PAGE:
Bett 2017: A survival guide

Written by: Terry Freedman | Published:
Bett is back: The Bett exhibition floor during 2016’s event (Image: Jack Terry Photography)

Following on from his inside tips last week, ICT expert Terry Freedman gives us his survival guide to the 2017 Bett Show, which takes place from January 25 to 28

If you have never attended the Bett Show then you are in for a treat – or a shock. Spanning four days, with more than 600 exhibitors and scores of talks, Bett is no casual affair. It requires planning.

Before the event

The first thing to tackle is getting permission to attend. School leaders are reluctant these days to allow teachers out, so you need to think about what value you may be able to add to your work, and that of the school as a whole, by going.

It may be helpful to point out that Bett does not just cover ICT and computing. It also covers the STEM subjects, especially science (2017 sees Heston Blumenthal giving a keynote; in 2013 it was Brian Cox’s turn) and maths.

Other subjects are covered too, including English, maths and languages, as well as generic topics such as assessment and administration.

In fact, given the variety of talks and exhibition stands, and the fact that entry is free, the Bett Show offers a very quick and relatively cheap way of gaining some useful information and professional development.

Once you have secured permission, there are a couple of other things you should do. First, register in advance, because that will save you from having to line up for a long time when you arrive.

Second, furnish yourself with business cards. They are cheap enough online and you can even make your own if you buy business card printing paper and have a decent word processor.

Business cards are essential for that all-important activity of entering competitions. Many stands have a bowl in which you deposit your business card, and from which they draw out a winner. You never know, you may win an iPad or even a weekend break. What’s not to like? Furthermore, having business cards to give out will save you time and effort, because you can ask exhibitors to send you further details of their product after the show. Instead of filling in their form, give them a business card and staple it to the form.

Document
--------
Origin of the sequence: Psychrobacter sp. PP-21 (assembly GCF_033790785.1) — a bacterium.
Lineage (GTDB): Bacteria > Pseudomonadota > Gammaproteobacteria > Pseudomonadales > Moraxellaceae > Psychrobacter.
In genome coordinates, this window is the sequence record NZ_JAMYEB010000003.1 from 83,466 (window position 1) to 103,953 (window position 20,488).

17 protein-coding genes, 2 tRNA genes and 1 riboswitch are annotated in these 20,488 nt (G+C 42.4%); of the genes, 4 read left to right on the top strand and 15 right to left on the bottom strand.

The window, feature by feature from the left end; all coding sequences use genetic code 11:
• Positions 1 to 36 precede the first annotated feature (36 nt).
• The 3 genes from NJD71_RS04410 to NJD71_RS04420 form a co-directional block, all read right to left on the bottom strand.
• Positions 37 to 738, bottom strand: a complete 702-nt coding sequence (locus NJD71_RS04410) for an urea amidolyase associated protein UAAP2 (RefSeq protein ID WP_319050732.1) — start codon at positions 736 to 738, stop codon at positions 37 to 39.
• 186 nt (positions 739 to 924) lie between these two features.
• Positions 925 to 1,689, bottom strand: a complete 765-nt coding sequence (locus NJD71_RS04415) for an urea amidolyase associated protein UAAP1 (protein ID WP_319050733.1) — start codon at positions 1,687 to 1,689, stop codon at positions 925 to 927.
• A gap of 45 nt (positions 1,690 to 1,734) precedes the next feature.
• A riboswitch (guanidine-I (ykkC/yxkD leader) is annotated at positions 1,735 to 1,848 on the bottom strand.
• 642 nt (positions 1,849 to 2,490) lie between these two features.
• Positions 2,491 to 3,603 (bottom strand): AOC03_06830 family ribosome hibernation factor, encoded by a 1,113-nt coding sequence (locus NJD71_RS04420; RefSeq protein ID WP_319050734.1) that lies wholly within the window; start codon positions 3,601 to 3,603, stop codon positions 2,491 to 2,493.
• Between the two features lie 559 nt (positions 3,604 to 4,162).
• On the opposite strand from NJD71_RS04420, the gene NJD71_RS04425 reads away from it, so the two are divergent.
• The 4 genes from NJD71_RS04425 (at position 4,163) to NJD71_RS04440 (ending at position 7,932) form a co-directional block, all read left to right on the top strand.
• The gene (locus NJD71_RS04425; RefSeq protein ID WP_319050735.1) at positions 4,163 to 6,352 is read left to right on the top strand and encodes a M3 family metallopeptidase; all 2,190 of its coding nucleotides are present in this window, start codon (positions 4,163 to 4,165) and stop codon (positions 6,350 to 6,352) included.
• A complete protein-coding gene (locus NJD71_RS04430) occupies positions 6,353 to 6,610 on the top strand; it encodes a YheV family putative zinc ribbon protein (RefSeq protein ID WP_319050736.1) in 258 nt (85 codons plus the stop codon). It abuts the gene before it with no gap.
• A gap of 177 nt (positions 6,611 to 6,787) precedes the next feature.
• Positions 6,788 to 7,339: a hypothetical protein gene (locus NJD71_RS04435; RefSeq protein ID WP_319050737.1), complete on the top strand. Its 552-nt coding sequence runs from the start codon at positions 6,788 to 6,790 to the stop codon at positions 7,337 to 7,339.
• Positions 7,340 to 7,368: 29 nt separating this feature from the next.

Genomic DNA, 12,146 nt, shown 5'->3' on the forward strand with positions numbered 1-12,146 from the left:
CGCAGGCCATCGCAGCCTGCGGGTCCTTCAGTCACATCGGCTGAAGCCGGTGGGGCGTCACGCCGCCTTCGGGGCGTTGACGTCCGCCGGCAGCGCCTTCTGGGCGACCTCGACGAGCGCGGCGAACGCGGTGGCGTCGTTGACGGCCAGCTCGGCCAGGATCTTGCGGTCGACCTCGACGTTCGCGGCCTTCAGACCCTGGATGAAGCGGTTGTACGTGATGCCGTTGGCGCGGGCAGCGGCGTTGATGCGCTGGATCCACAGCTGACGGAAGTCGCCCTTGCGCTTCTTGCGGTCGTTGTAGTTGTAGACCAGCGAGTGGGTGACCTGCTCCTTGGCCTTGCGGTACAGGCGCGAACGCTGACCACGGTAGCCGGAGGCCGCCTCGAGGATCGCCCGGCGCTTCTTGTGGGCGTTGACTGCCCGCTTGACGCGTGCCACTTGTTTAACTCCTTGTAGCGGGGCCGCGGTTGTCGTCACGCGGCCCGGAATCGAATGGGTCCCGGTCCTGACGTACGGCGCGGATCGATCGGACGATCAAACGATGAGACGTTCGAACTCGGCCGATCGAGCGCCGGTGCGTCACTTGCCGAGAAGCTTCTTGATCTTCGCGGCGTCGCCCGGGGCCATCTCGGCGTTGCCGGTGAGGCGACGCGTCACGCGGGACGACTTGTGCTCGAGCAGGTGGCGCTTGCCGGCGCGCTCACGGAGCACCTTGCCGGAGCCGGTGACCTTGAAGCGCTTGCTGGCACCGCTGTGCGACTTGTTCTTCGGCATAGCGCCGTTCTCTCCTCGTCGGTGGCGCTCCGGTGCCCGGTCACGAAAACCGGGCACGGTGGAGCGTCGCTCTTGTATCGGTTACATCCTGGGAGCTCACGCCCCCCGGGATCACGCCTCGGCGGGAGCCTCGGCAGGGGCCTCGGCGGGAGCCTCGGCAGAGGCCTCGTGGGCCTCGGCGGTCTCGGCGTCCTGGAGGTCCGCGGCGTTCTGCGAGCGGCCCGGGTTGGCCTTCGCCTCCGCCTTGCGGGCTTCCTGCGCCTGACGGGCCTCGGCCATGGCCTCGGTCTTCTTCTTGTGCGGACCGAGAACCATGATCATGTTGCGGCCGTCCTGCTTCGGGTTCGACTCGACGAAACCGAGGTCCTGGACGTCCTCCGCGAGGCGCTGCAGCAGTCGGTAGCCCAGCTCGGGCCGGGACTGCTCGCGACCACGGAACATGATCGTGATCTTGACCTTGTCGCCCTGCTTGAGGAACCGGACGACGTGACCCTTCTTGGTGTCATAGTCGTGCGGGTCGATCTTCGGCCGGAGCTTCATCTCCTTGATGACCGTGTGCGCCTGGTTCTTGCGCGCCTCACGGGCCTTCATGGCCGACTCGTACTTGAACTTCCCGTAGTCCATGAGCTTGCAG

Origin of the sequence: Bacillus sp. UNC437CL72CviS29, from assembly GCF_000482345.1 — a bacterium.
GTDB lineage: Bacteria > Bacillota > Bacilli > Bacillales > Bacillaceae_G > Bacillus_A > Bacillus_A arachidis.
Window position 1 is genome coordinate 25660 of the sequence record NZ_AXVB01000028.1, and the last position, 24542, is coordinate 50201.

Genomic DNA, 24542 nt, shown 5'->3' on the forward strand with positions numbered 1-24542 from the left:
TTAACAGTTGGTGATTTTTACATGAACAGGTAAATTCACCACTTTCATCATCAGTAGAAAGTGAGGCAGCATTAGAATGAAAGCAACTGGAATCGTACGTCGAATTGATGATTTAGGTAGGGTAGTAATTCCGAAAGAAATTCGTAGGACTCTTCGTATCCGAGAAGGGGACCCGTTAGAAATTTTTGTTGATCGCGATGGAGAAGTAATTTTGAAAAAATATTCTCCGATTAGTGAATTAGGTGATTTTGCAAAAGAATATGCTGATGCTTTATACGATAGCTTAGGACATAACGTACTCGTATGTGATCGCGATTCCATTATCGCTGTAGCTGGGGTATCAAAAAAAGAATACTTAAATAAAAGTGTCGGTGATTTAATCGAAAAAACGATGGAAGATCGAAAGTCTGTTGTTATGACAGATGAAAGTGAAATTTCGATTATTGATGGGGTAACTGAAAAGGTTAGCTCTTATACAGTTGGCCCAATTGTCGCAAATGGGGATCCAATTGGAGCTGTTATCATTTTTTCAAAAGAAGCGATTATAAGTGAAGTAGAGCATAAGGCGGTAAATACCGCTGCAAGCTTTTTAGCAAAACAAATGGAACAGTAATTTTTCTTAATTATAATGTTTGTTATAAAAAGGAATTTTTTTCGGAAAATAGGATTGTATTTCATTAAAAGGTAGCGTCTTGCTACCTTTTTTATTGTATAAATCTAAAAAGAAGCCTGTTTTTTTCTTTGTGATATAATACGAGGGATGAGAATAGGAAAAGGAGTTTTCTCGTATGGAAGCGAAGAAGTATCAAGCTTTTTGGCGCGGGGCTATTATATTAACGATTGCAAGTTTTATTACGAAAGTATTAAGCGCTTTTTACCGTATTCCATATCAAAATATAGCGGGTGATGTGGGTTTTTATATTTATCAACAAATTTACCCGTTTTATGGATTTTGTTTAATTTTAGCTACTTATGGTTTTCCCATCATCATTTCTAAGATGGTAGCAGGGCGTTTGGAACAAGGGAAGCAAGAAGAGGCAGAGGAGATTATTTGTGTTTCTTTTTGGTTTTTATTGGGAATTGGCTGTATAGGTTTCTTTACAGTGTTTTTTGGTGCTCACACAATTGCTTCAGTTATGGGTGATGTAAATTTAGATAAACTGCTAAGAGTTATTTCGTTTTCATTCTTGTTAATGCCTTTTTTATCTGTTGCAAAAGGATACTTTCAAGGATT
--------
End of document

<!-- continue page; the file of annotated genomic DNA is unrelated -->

That’s another thing you’ll need: a small stapler. Use it in the way just suggested, and also to keep together papers and leaflets you collect during talks and on your way around the exhibition.

Another thing to consider is very basic but crucial: your shoes. While the ExCeL Arena in London may have a nice carpeted floor, the carpet is not exactly deep-pile luxury. It’s industrial strength and thin, laid over concrete. A few hours of walking around, and your feet will be killing you. So wearing comfortable shoes is a must.

Planning is essential. Check out the seminar agenda online and put the talks you wish to attend in your diary. Then have a look at the list of exhibitors. You can filter the list by subject and product category. For example, if you are in the market for 3D displays, apply that filter and, at the time of writing, the 710 companies will be whittled down to a much more manageable 19.

You can then make a note of these and where they are located, and then work out an ergonomic route that enables you to visit all of them in the shortest amount of time, and without wearing out your shoes.

At the event

Be prepared to drop your carefully crafted plan. If you spot an interesting product demonstration about to start, that might be better for you than going to the seminar you had in mind.

Also, allow some time for wandering around. Sometimes one comes across stands that had escaped notice when perusing the list of exhibitors.

One thing to avoid is the trap of collecting stuff. You think, this looks interesting, that will be great for the maths department. Don’t. All that will happen is that you’ll go home with an aching back and lots of paper to sort out.

Take a spare phone battery or your charger, but consider turning your phone’s wi-fi off. In the past at Bett, connectivity has been a problem because, counter-intuitively, so many stands have their own wi-fi network.

Finally, if you get into conversation with anyone, always ask: “What have you seen today that is really interesting?” You’d be surprised at the number of things you’ll discover that you had no idea were there.

After the event

The first thing is to have a well-deserved rest! Then, as soon as possible, you should collect your thoughts and your notes, and arrange to give feedback to your department or senior leadership team. Not only will that help to ensure that you do not forget details, it will also signal to the powers-that-be that you can be trusted in future to go to the Bett Show and bring back something of value to the school.

  • Terry Freedman is the author of Education Conferences: Teachers’ guide to getting the most out of education conferences, available via http://amzn.to/2fc0WOw. He also publishes the ICT & Computing in Education website and the Digital Education newsletter at www.ictineducation.org

Bett Show Guide 2017

The Bett Show 2017 takes place at London’s ExCeL Arena from January 25 to 28. For further information, including full exhibition and seminar listings, visit www.bettshow.com. SecEd’s free guide to the Bett Show 2017 is available to download in pdf format from the SecEd website. Visit www.sec-ed.co.uk/supplements/


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